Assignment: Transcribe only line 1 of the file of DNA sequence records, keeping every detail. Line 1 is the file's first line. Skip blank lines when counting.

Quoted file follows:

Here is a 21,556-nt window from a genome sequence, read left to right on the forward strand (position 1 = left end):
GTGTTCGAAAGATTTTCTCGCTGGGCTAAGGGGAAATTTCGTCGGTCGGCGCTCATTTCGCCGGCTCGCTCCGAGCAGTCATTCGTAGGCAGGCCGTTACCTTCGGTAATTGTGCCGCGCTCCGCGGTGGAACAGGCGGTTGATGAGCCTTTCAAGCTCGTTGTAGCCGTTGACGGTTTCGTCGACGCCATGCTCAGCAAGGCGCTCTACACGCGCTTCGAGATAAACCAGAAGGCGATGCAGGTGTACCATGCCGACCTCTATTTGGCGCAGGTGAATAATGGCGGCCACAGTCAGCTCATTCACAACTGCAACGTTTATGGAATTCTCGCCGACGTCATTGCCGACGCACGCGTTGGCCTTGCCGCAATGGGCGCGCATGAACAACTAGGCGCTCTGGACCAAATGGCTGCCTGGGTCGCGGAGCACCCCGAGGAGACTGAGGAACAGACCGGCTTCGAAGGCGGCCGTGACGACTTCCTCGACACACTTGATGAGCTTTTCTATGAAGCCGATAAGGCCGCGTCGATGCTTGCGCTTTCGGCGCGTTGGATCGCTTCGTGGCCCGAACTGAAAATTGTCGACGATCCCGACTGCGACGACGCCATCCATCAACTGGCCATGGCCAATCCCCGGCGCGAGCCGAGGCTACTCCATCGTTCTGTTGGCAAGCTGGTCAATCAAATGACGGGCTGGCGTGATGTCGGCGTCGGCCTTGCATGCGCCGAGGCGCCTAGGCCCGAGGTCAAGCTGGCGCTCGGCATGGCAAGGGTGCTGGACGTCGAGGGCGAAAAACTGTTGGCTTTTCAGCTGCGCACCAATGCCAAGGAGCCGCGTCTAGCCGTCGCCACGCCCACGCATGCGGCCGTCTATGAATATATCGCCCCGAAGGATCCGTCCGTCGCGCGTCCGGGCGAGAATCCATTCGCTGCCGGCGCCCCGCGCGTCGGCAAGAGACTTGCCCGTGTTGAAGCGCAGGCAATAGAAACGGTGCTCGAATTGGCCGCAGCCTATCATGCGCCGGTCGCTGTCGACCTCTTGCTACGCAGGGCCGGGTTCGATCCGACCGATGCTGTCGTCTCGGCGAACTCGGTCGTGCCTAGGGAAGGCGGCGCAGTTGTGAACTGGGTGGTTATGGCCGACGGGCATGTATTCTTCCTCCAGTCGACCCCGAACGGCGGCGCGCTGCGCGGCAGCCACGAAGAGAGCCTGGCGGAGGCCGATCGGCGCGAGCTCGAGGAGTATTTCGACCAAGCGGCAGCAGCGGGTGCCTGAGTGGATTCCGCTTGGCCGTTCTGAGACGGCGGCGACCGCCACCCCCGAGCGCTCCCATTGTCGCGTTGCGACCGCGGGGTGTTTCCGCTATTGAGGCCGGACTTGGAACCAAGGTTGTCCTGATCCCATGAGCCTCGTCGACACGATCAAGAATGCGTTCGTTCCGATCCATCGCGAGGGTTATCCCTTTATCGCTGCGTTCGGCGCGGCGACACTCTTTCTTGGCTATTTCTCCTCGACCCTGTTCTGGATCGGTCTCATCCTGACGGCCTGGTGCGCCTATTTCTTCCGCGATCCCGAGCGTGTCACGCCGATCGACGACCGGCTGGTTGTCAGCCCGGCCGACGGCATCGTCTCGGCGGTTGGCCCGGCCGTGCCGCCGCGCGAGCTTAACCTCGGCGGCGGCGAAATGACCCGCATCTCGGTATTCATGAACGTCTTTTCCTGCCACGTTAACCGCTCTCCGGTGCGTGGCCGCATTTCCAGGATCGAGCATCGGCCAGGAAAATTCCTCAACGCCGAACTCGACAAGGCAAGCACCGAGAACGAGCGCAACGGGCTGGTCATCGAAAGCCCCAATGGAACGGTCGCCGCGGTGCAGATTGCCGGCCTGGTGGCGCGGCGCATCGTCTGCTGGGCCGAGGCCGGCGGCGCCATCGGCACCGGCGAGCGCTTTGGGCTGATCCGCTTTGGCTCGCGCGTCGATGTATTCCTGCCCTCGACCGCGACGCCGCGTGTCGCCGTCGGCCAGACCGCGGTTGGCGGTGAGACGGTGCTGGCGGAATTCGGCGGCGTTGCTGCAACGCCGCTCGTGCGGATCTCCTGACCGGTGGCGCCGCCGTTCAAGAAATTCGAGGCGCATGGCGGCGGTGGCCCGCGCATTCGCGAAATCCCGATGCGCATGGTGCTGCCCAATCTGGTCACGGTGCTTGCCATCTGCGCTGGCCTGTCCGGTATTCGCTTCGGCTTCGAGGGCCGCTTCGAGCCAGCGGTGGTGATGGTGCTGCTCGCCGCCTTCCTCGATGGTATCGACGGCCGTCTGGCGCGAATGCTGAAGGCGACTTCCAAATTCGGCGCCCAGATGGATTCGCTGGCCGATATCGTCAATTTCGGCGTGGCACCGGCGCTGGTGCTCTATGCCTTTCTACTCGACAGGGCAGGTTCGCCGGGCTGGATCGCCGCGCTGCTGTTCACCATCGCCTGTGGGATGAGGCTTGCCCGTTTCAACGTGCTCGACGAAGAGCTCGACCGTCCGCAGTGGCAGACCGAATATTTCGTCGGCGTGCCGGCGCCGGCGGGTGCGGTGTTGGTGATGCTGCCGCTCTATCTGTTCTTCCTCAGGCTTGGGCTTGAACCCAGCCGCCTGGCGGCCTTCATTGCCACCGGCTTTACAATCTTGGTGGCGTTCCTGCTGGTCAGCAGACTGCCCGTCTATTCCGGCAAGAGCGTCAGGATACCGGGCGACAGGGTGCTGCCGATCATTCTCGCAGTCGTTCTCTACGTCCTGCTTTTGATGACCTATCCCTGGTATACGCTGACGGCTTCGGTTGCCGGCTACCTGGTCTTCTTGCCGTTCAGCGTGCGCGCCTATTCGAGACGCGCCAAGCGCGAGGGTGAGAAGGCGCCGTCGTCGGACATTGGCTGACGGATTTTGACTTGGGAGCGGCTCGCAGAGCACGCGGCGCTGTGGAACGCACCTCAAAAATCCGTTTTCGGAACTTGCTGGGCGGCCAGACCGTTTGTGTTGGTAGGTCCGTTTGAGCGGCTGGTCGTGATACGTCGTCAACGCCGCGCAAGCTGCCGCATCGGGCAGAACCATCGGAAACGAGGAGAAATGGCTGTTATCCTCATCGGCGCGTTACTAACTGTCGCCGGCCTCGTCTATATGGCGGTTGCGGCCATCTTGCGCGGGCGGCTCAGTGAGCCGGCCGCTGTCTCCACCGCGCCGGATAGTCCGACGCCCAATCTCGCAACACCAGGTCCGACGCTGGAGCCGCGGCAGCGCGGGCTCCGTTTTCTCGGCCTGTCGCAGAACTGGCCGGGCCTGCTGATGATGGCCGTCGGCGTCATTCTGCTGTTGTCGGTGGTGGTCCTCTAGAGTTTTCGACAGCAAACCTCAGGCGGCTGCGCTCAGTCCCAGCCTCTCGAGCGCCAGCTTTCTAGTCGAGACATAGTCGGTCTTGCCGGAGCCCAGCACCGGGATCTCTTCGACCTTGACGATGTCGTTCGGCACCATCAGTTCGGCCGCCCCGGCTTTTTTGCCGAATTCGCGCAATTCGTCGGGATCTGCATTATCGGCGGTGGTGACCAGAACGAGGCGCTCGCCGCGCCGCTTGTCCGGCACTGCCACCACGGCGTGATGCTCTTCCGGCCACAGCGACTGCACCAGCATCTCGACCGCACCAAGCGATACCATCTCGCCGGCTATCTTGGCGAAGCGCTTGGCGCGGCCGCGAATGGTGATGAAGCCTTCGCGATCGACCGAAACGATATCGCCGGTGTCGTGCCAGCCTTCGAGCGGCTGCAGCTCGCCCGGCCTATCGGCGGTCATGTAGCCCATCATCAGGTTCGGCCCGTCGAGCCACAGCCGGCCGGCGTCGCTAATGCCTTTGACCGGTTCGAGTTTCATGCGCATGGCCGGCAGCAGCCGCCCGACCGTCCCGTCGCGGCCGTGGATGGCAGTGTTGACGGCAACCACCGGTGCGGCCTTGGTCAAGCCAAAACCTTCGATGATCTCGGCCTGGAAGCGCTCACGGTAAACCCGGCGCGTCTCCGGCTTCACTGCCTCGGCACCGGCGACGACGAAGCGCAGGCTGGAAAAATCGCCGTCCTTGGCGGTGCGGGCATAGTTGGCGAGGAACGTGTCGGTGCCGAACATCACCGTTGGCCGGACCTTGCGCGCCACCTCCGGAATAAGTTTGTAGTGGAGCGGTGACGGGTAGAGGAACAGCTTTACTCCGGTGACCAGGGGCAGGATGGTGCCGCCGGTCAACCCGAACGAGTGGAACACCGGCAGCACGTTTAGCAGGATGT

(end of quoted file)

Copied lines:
Here is a 21,556-nt window from a genome sequence, read left to right on the forward strand (position 1 = left end):